By REBECCA RAKOCZY, Special To The Bulletin | Published March 6, 2008
On the surface, the sacraments of holy orders, the bond of a priest to the church and its people, and of matrimony, the bond of a man and woman to each other, may seem very different. But as a packed audience at Transfiguration Church found, these sacraments share an affinity for each other.
Understanding these sacraments more fully was the impetus behind a dinner and panel discussion featuring those who have “walked the walk”—married couples, priests and a deacon.
Panelists included special guest Archbishop Wilton D. Gregory, Msgr. Pat Bishop, pastor of Transfiguration, and Deacon Tom Coffey, who were joined by Transfiguration parishioners Tom and Darragh Browning, who have been married for 37 years, and Spencer and Lisa Chastain, who have been married for seven years. The Feb. 24 event was moderated by Father Bryan Small, who took written questions from the audience about the challenges and rewards presented by marriage—and by the vows of ordination.
According to the Catechism of the Catholic Church, both are sacraments through which commitments are made to be of service to others and help build and strengthen the church.
“These are sacraments we share for the sake of other people, whose intent is to build upon the church beyond ourselves. Matrimony is more than personal likes and dislikes, just like there’s no such thing as being a priest all on your own. Both the nature of holy orders and the nature of marriage, give life and build up the church,” said Archbishop Gregory.
“They also deal with a word that many young people find frightening—the word is commitment. FOREVER,” he intoned into the microphone, drawing laughter from the crowd. “We live in a world when you don’t like it on Monday, you can change it on Tuesday—or sooner.”
Bantering with Msgr. Bishop during the discussion, the archbishop spoke about many aspects of the priesthood—from the origins of his liturgical garb to the gravity of being installed as archbishop in Atlanta and leaving his “flock” at Belleville, Ill.
He also shared a vocational question he often receives: “When did I get the call” to become a priest.
“I’m still waiting for it,” he said with a laugh. “Growing up in Chicago, I was impressed by the priests in the parish. And I thought I wanted to do what they do. But there never was a moment when God hit me like a lightening bolt. I’m still growing in that desire. … It will be finalized when I meet the Lord and can say, I did the whole thing.”
The Brownings were asked what their biggest struggle was in their marriage.
“It was 1991, and Tom lost his job—for nine long months,” said Darragh. “We had three young teenagers, and it was tough. But it also made us focus more on the important things. We know there was a reason for it, and it prepared us to be where we are today.”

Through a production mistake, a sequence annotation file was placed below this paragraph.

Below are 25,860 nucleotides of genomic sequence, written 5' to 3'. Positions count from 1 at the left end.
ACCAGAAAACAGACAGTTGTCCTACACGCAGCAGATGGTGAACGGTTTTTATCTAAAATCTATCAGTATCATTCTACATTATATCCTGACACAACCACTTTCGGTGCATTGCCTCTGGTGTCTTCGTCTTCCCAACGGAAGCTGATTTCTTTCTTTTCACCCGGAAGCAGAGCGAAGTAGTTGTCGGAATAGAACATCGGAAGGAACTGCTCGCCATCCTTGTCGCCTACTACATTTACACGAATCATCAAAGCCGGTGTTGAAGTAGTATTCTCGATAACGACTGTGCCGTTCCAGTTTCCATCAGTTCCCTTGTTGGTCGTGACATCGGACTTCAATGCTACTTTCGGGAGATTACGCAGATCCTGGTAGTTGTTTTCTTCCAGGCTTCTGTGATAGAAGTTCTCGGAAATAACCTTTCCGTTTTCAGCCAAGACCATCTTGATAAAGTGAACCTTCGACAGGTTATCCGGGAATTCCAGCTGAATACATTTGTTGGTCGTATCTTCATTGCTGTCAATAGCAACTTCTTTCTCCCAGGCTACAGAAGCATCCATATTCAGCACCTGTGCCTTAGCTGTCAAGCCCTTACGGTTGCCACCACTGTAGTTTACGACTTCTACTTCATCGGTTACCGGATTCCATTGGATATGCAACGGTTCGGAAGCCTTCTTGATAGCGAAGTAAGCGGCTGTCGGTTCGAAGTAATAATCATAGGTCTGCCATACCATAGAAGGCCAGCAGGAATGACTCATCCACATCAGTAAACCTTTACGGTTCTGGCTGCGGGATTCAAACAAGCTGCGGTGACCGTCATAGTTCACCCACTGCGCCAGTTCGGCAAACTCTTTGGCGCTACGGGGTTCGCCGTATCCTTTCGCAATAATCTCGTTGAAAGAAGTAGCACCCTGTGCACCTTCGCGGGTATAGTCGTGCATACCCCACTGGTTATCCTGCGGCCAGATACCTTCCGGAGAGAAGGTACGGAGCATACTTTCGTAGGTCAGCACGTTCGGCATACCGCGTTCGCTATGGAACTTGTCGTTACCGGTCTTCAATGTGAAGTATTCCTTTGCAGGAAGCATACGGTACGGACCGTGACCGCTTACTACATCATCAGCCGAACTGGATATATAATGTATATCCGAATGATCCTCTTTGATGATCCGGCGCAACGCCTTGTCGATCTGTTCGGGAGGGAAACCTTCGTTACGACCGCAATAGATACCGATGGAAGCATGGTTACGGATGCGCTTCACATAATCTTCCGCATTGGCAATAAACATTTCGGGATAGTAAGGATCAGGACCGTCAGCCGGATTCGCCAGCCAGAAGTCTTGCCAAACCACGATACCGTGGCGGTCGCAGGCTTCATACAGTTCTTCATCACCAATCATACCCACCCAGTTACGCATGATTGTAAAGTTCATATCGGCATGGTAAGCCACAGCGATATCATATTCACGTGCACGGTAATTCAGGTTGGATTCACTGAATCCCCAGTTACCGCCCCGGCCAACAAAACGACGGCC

For the Chastains, the challenge has been growing in their marriage, and Spencer learning to be the spiritual leader and example for their three boys, and also learning to be a better person from his wife, Lisa.
In each of the questions presented to the panel, the struggles and happiness of both vocations were revealed. Msgr. Bishop reflected on his own path to ordination, where he described a somewhat fractious relationship with his archbishop, the late Archbishop Thomas Donnellan. That relationship was turned upside down during his ordination, when he recalled that the archbishop gave thanks for his pupil who reminded him of how St. Paul often wrestled with the Gospel. “I was deeply moved,” Msgr. Bishop said.
Sharing the sacramental journey of priests and married couples capped off a year of studying the sacraments in a new way, said Joyce Guris, director of religious education at the church.
“This is our fourth year doing ‘whole parish’ events, where we look at the whole parish as both learner and catechist,” said Guris. A parish team of more than eight people came up with the theme, “Sailing to the Sacraments,” and moved the entire parish to a new understanding of the sacraments through programs that gathered all ages together. With a nautical theme and “passports,” parishioners visited the sacraments at different ports of call during the year, covering the sacraments of initiation, baptism and confirmation, in Antioch and the River of Jordan; then on to the Upper Room in Jerusalem for the Eucharist; and “surviving the rough storms,” which covered the sacraments of healing, the anointing of the sick and reconciliation.
The latest event, attended by almost 300 people and held at the church’s Bishop Hall, “sailed” the congregation to Cana and the wedding where Jesus turned water into wine and on to Galilee, where Christ’s command to Peter was to “feed my lambs, tend my sheep, and feed my sheep.” The Gospel passage, John 21:15-19, is often selected by priests for their ordination or first Mass.
“This was fun to plan and do, and some of the events were intergenerational. Having intergenerational events was also a good way for kids to witness their parents involved in faith formation,” Guris said.
The group will break for a few weeks before coming up with their next challenge, she said.